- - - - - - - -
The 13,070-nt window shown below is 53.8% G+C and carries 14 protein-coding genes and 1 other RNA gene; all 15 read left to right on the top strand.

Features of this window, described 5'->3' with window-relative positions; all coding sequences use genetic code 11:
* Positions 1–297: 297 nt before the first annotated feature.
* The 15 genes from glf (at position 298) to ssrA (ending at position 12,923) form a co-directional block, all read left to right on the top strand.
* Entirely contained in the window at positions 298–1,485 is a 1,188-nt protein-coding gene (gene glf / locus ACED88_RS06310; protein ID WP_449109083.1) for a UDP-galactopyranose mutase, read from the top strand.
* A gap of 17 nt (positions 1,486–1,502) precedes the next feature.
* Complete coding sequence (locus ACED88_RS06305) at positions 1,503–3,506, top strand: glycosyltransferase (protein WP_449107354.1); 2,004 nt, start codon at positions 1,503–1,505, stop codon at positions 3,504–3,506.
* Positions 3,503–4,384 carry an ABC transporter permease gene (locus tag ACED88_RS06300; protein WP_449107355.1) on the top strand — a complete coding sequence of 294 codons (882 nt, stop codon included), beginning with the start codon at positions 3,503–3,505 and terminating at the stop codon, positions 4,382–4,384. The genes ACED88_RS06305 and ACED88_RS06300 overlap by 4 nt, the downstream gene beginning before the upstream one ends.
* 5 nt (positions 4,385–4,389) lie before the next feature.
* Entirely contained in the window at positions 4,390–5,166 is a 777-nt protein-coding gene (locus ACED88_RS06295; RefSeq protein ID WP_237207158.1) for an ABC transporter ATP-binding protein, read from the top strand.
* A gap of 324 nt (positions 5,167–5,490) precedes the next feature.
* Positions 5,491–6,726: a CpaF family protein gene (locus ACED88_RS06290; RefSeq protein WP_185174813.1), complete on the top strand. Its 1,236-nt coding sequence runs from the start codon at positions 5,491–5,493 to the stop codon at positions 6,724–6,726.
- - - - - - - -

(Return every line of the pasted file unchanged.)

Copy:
The 13,070-nt window shown below is 53.8% G+C and carries 14 protein-coding genes and 1 other RNA gene; all 15 read left to right on the top strand.

Features of this window, described 5'->3' with window-relative positions; all coding sequences use genetic code 11:
* Positions 1–297: 297 nt before the first annotated feature.
* The 15 genes from glf (at position 298) to ssrA (ending at position 12,923) form a co-directional block, all read left to right on the top strand.
* Entirely contained in the window at positions 298–1,485 is a 1,188-nt protein-coding gene (gene glf / locus ACED88_RS06310; protein ID WP_449109083.1) for a UDP-galactopyranose mutase, read from the top strand.
* A gap of 17 nt (positions 1,486–1,502) precedes the next feature.
* Complete coding sequence (locus ACED88_RS06305) at positions 1,503–3,506, top strand: glycosyltransferase (protein WP_449107354.1); 2,004 nt, start codon at positions 1,503–1,505, stop codon at positions 3,504–3,506.
* Positions 3,503–4,384 carry an ABC transporter permease gene (locus tag ACED88_RS06300; protein WP_449107355.1) on the top strand — a complete coding sequence of 294 codons (882 nt, stop codon included), beginning with the start codon at positions 3,503–3,505 and terminating at the stop codon, positions 4,382–4,384. The genes ACED88_RS06305 and ACED88_RS06300 overlap by 4 nt, the downstream gene beginning before the upstream one ends.
* 5 nt (positions 4,385–4,389) lie before the next feature.
* Entirely contained in the window at positions 4,390–5,166 is a 777-nt protein-coding gene (locus ACED88_RS06295; RefSeq protein ID WP_237207158.1) for an ABC transporter ATP-binding protein, read from the top strand.
* A gap of 324 nt (positions 5,167–5,490) precedes the next feature.
* Positions 5,491–6,726: a CpaF family protein gene (locus ACED88_RS06290; RefSeq protein WP_185174813.1), complete on the top strand. Its 1,236-nt coding sequence runs from the start codon at positions 5,491–5,493 to the stop codon at positions 6,724–6,726.